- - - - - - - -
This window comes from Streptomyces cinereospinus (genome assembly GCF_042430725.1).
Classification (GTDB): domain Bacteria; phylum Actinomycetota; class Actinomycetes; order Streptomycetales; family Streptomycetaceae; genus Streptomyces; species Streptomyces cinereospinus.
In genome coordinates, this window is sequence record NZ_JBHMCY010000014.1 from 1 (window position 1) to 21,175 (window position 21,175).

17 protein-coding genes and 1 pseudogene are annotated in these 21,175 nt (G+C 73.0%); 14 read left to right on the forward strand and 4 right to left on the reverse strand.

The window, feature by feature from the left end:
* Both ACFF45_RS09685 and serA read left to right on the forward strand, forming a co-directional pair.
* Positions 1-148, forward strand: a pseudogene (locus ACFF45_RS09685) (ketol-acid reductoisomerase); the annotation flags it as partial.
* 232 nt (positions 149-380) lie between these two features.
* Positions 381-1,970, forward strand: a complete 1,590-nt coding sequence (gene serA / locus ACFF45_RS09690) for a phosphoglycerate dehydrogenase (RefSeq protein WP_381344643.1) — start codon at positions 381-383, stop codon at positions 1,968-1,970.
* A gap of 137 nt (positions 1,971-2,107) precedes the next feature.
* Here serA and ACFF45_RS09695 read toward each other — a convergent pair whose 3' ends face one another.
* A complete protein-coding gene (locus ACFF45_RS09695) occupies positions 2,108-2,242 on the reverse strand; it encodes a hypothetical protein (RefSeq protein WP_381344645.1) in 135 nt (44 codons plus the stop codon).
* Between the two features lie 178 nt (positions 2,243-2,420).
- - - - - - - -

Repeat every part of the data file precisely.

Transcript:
This window comes from Streptomyces cinereospinus (genome assembly GCF_042430725.1).
Classification (GTDB): domain Bacteria; phylum Actinomycetota; class Actinomycetes; order Streptomycetales; family Streptomycetaceae; genus Streptomyces; species Streptomyces cinereospinus.
In genome coordinates, this window is sequence record NZ_JBHMCY010000014.1 from 1 (window position 1) to 21,175 (window position 21,175).

17 protein-coding genes and 1 pseudogene are annotated in these 21,175 nt (G+C 73.0%); 14 read left to right on the forward strand and 4 right to left on the reverse strand.

The window, feature by feature from the left end:
* Both ACFF45_RS09685 and serA read left to right on the forward strand, forming a co-directional pair.
* Positions 1-148, forward strand: a pseudogene (locus ACFF45_RS09685) (ketol-acid reductoisomerase); the annotation flags it as partial.
* 232 nt (positions 149-380) lie between these two features.
* Positions 381-1,970, forward strand: a complete 1,590-nt coding sequence (gene serA / locus ACFF45_RS09690) for a phosphoglycerate dehydrogenase (RefSeq protein WP_381344643.1) — start codon at positions 381-383, stop codon at positions 1,968-1,970.
* A gap of 137 nt (positions 1,971-2,107) precedes the next feature.
* Here serA and ACFF45_RS09695 read toward each other — a convergent pair whose 3' ends face one another.
* A complete protein-coding gene (locus ACFF45_RS09695) occupies positions 2,108-2,242 on the reverse strand; it encodes a hypothetical protein (RefSeq protein WP_381344645.1) in 135 nt (44 codons plus the stop codon).
* Between the two features lie 178 nt (positions 2,243-2,420).